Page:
It was a few minutes after 11:00 before Spoon finally came on stage. They started out their set with three-piece horn section joining them for "Chicago at Night" and "Rhythm Soul". The addition of the horns was very cool.
However, Spoon was also plagued by technical difficulties. The feedback from their monitors was so loud that it sounded like the band's entire sound was being played through a distortion pedal. The vocals were so distorted to my ear that Britt Daniel, the lead singer, sounded like a robot chipmunk. I do not know how much of the problem was the feedback, the ringing in my ears, or the array of effects pedals Spoon had set up. I suspect it was combination of all three.
Still, the band was tight and did not seem to miss a step because of the problems. After the first two songs, they dismissed the horn section and went into some older stuff. Having exclusively listened to their newer albums I always considered them a power-pop indie rock band. I had no idea they could be so rocking.
It was not just all straight ahead rock. Some beeps and blips were added to "Don't You Evah". "Ghost of You Lingers" is one of Ga Ga Ga Ga Ga's more experimental songs, it features white noise and echo vocals. When Spoon performed it, the feedback was so loud it turned into a sheet of static. They trekked through it though, not missing any discernible notes.
The latter half of the show was mainly songs from Ga Ga Ga Ga Ga, which is what I was waiting for. The crowd was enjoying it. A few people would try to sing along and clap ever so often but it never caught on as whole. Still, the rhythm of the music was undeniable and everyone was swaying to the music. The horn section returned for the last few songs, which was a nice idea. Unfortunately, they were barely audible underneath all the feedback. They closed with "The Underdog", my favorite Spoon song ever. Hearing it the way it was intended was nice, despite the massive clipping that marred the song.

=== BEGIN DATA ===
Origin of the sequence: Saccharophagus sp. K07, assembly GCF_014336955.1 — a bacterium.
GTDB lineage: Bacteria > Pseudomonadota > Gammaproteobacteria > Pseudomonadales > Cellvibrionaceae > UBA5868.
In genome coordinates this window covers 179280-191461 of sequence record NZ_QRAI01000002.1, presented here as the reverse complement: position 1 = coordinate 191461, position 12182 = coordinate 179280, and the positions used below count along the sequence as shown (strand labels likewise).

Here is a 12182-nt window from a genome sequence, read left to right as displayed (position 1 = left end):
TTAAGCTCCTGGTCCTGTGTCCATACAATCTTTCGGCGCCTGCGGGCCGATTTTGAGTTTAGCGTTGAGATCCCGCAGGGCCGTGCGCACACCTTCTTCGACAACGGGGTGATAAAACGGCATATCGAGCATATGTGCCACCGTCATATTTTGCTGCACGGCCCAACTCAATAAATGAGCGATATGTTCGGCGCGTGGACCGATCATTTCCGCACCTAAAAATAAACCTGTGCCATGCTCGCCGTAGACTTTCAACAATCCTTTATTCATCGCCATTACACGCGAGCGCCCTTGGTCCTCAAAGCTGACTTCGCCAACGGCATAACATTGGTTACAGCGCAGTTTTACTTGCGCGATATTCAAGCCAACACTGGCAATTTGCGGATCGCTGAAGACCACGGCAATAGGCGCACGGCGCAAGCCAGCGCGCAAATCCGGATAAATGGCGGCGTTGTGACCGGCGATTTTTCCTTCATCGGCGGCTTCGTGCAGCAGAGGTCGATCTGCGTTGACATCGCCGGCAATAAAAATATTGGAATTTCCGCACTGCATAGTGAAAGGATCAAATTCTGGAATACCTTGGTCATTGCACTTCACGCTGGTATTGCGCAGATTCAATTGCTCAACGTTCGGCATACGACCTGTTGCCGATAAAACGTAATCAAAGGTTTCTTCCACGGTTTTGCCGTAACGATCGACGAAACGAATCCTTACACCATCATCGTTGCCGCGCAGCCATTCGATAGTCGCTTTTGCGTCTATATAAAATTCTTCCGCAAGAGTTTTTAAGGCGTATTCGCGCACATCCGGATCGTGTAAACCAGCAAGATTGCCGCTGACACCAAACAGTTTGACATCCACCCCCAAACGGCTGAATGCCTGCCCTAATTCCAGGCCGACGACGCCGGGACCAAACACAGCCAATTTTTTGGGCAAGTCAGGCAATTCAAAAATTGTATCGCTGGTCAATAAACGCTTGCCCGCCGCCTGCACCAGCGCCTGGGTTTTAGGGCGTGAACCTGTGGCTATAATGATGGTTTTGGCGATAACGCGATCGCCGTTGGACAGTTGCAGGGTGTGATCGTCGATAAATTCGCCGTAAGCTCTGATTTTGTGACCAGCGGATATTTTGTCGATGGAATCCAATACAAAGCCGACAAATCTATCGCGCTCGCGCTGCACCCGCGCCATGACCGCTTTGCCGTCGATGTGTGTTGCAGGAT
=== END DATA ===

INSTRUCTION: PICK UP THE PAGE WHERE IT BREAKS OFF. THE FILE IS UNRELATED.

As Spoon left the stage, I made my way to the back towards the exit. When they came back on for the encore, I made sure to listen for any difference. The feedback was barely noticeable from the back, though the vocals and keyboard were still low in the mix and things still sounded distorted. Spoon kept bringing the energy and having fun, but by now it was 12:15. I stayed for their first three songs of the encore and then left. Sitting in my car, I think I heard them play one or two more songs.
The long waits, cramped space, and massive amount of sound glitches did not deter from my enjoyment of the evening. All three bands soldiered through their problems and delivered a good show. Looking around during the show, the audience seemed to be enjoying themselves, tapping their feet, bobbing their heads, and even occasionally singing along and dancing. The bands all have great stage presence and the ability to put on a great show. I would recommend catching this tour if you are a fan of any one of the bands. I would not recommend going to a show at Sonar. The club has a parking garage above it, which I do not think helps its acoustics.Powered by Sidelines